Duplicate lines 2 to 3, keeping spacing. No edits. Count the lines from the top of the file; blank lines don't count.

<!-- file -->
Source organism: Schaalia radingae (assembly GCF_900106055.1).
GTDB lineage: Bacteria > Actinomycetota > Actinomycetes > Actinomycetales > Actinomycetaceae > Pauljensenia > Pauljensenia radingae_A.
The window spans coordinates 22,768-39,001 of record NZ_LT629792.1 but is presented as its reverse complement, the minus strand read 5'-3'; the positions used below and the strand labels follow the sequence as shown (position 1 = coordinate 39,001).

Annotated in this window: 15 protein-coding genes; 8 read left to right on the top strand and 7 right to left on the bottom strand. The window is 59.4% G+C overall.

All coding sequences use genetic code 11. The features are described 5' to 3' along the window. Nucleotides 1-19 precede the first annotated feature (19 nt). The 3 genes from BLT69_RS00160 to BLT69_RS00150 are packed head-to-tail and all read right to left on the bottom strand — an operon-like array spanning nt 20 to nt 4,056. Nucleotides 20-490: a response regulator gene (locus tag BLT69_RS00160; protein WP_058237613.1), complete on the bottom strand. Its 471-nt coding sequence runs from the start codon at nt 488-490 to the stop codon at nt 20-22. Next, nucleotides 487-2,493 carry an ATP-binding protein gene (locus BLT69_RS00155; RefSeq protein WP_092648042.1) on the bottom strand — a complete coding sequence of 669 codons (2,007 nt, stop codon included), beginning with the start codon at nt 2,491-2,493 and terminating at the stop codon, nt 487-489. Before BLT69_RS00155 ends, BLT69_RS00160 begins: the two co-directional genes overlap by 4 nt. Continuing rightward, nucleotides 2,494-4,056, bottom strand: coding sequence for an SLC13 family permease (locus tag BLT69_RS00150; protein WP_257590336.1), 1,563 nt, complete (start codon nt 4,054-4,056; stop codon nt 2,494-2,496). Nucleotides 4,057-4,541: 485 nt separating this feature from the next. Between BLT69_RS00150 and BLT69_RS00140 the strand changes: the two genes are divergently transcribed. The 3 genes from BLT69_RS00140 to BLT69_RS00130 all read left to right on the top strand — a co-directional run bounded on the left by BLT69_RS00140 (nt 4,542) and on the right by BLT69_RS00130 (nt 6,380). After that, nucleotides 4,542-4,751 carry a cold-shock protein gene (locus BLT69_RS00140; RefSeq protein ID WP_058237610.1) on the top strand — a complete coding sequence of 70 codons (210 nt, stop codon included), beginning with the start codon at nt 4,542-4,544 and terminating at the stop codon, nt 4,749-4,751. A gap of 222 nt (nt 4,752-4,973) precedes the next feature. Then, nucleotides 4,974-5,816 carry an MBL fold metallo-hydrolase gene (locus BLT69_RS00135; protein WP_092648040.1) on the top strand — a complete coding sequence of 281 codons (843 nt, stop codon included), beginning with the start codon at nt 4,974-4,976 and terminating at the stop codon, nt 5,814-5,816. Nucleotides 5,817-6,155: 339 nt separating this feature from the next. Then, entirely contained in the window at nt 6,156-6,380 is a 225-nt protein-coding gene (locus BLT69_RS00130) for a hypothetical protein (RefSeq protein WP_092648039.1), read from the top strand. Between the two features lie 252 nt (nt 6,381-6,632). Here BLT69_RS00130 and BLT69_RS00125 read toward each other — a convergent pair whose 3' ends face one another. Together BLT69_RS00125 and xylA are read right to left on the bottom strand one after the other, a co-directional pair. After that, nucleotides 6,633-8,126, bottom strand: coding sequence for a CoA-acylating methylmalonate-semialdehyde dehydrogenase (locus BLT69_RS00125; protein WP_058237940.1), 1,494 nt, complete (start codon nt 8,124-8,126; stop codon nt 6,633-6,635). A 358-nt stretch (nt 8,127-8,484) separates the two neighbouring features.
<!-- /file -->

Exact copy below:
GTDB lineage: Bacteria > Actinomycetota > Actinomycetes > Actinomycetales > Actinomycetaceae > Pauljensenia > Pauljensenia radingae_A.
The window spans coordinates 22,768-39,001 of record NZ_LT629792.1 but is presented as its reverse complement, the minus strand read 5'-3'; the positions used below and the strand labels follow the sequence as shown (position 1 = coordinate 39,001).